(ORDO NEWS) — Clouds come in many shapes, sizes, and types, which determines their effect on climate. A new study led by the University of Washington shows that the shattering of frozen liquid droplets to form ice shards inside Southern Ocean clouds significantly affects the clouds’ ability to reflect sunlight back into space.
The paper, published in the journal AGU Advances, shows that enabling this ice-breaking process improves the ability of high-resolution global models to simulate clouds over the Southern Ocean, and thus the ability of the models to simulate Earth‘s climate. The study was funded by the US National Science Foundation.
“There’s a lot to like about this work, not only the amazing effect of the ice breaking off on clouds, but also the combination of high-resolution simulations with real satellite and aircraft data,” said Eric DeWeaver, program director in NSF’s Division of Atmospheric and Geospatial Sciences. “It will be interesting to see what else is done with this toolkit.”
The low clouds of the Southern Ocean should not be considered liquid clouds, said study lead author Rachel Atlas of UW.
“Ice formation in low clouds in the Southern Ocean has a significant impact on cloud properties and should be accounted for in global models,” she said. The co-authors of the study are Chris Bretherton of the Allen Institute for Artificial Intelligence in Seattle, Marat Khairutdinov of Stony Brook University in New York, and Peter Blossey of UW.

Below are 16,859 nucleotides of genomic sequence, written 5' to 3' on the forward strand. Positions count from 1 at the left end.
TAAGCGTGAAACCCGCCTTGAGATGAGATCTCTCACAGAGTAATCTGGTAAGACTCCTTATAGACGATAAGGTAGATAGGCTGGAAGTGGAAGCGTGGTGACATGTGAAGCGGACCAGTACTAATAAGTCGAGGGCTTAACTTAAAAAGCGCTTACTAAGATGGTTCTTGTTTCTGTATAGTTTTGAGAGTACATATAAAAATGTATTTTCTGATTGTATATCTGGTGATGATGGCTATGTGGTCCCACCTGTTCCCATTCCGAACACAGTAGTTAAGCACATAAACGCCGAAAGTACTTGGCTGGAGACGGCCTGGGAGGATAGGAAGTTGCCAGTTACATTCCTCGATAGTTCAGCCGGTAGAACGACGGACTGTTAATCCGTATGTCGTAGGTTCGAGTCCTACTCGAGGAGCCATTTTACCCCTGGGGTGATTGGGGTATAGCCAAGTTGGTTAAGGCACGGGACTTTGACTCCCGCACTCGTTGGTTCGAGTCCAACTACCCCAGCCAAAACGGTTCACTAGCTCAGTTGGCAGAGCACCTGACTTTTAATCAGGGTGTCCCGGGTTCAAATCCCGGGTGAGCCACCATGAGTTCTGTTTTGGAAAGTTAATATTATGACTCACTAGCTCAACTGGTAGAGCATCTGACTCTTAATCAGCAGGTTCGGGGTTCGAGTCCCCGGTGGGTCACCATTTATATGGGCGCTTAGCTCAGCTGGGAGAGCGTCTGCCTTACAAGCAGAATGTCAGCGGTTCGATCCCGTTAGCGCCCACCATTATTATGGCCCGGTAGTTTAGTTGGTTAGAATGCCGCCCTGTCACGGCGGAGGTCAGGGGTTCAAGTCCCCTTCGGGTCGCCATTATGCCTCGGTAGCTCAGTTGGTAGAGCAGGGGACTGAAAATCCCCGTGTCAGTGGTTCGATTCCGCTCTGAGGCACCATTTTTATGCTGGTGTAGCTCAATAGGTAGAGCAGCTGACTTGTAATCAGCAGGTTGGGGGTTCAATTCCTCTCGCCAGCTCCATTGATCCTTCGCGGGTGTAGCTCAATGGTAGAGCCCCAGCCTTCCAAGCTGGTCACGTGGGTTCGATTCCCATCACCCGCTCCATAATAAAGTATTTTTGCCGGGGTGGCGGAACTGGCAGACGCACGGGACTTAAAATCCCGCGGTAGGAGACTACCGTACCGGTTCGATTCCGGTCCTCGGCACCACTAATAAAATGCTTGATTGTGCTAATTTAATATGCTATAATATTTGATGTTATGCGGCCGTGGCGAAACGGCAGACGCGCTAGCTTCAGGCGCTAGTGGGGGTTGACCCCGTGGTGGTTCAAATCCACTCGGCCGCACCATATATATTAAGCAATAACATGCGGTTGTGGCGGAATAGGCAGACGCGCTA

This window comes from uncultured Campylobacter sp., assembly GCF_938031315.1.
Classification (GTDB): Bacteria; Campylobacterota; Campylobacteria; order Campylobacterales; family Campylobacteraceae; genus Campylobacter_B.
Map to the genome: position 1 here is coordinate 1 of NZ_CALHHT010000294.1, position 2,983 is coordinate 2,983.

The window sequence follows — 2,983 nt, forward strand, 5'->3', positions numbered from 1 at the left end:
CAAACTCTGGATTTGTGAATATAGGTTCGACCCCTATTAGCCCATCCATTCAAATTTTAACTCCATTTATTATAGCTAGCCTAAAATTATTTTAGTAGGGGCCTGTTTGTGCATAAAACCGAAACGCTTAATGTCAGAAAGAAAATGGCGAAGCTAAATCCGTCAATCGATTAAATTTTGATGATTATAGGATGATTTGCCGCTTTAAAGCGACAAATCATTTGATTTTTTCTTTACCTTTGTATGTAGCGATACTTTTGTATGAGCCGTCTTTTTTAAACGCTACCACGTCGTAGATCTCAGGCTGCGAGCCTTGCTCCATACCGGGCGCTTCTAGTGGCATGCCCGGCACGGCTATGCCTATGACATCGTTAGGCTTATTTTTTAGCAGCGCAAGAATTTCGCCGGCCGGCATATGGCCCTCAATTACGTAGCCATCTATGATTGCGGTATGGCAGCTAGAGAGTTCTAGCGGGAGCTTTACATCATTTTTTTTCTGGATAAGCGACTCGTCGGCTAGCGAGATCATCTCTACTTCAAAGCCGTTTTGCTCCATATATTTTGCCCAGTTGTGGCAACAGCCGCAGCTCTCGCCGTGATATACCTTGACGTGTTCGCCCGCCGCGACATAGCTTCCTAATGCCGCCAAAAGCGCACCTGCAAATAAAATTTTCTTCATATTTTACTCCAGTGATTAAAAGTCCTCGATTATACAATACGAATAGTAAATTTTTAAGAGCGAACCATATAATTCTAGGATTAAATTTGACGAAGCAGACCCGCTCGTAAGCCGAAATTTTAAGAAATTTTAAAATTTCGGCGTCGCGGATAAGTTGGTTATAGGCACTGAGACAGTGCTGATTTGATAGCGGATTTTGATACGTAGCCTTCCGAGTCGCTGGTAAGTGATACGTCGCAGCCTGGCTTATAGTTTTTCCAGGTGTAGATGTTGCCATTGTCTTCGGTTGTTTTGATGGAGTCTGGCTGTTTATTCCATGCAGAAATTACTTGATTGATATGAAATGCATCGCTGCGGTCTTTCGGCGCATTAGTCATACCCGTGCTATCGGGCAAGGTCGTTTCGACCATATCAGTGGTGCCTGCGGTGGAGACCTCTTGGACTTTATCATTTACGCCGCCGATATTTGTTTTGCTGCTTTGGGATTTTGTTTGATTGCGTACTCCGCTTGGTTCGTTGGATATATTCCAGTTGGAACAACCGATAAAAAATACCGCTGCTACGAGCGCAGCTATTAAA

The results show that it is important to consider the process in which ice particles collide with supercooled water droplets, causing them to freeze and then shatter and form many more ice fragments. This makes clouds appear dimmer, or less reflective, allowing more sunlight to reach the ocean’s surface.
The difference between turning on and not turning on details of ice formation within the clouds was 10 watts per square meter between 45 and 65 degrees south latitude in summer, which is enough energy to have a significant effect on temperature.
The study used data from field observations made during a flight through the clouds of the Southern Ocean, as well as data from NASA‘s Clouds and Earth’s Radiant Energy System satellite and the Japanese satellite Himawari-8.
Ice formation reduces the reflectivity of clouds because ice particles form, grow, and fall out of clouds very efficiently.
The ice crystals completely deplete most of the thin cloud, so the horizontal coverage is reduced. Ice crystals also drain some of the fluid in thick cloud cores. Therefore, the ice particles reduce the cloud cover and darken the remaining cloud.
In February, during the summer in the Southern Ocean, about 90% of the sky is covered with clouds, and at least 25% of these clouds are affected by the type of ice formation that was the focus of the study.
Proper cloud estimation, especially in newer models that use smaller grid spacing to include clouds and storms, is important in calculating how much solar radiation reaches Earth.
The Southern Ocean is a powerful global heat sink, but its ability to remove heat from the atmosphere depends on the temperature structure of the upper ocean, which is associated with cloud cover.
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